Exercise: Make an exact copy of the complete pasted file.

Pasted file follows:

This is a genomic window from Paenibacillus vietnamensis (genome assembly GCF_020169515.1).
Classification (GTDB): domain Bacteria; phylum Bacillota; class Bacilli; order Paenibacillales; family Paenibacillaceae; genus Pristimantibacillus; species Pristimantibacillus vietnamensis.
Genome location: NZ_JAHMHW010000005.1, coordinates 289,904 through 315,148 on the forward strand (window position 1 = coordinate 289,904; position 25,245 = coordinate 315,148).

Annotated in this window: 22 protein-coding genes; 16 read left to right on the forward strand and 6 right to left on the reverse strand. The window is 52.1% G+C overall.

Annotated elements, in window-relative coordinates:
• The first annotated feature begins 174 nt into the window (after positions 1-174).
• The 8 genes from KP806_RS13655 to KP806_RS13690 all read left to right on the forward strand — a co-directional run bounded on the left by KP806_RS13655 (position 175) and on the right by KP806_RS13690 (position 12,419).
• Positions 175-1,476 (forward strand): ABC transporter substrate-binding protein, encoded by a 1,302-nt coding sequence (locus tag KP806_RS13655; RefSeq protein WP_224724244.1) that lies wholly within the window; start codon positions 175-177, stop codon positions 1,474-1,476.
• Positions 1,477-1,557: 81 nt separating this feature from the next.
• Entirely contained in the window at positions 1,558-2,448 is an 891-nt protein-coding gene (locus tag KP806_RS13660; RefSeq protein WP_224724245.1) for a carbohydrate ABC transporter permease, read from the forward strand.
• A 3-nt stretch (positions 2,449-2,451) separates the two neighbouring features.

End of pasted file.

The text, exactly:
This is a genomic window from Paenibacillus vietnamensis (genome assembly GCF_020169515.1).
Classification (GTDB): domain Bacteria; phylum Bacillota; class Bacilli; order Paenibacillales; family Paenibacillaceae; genus Pristimantibacillus; species Pristimantibacillus vietnamensis.
Genome location: NZ_JAHMHW010000005.1, coordinates 289,904 through 315,148 on the forward strand (window position 1 = coordinate 289,904; position 25,245 = coordinate 315,148).

Annotated in this window: 22 protein-coding genes; 16 read left to right on the forward strand and 6 right to left on the reverse strand. The window is 52.1% G+C overall.

Annotated elements, in window-relative coordinates:
• The first annotated feature begins 174 nt into the window (after positions 1-174).
• The 8 genes from KP806_RS13655 to KP806_RS13690 all read left to right on the forward strand — a co-directional run bounded on the left by KP806_RS13655 (position 175) and on the right by KP806_RS13690 (position 12,419).
• Positions 175-1,476 (forward strand): ABC transporter substrate-binding protein, encoded by a 1,302-nt coding sequence (locus tag KP806_RS13655; RefSeq protein WP_224724244.1) that lies wholly within the window; start codon positions 175-177, stop codon positions 1,474-1,476.
• Positions 1,477-1,557: 81 nt separating this feature from the next.
• Entirely contained in the window at positions 1,558-2,448 is an 891-nt protein-coding gene (locus tag KP806_RS13660; RefSeq protein WP_224724245.1) for a carbohydrate ABC transporter permease, read from the forward strand.
• A 3-nt stretch (positions 2,449-2,451) separates the two neighbouring features.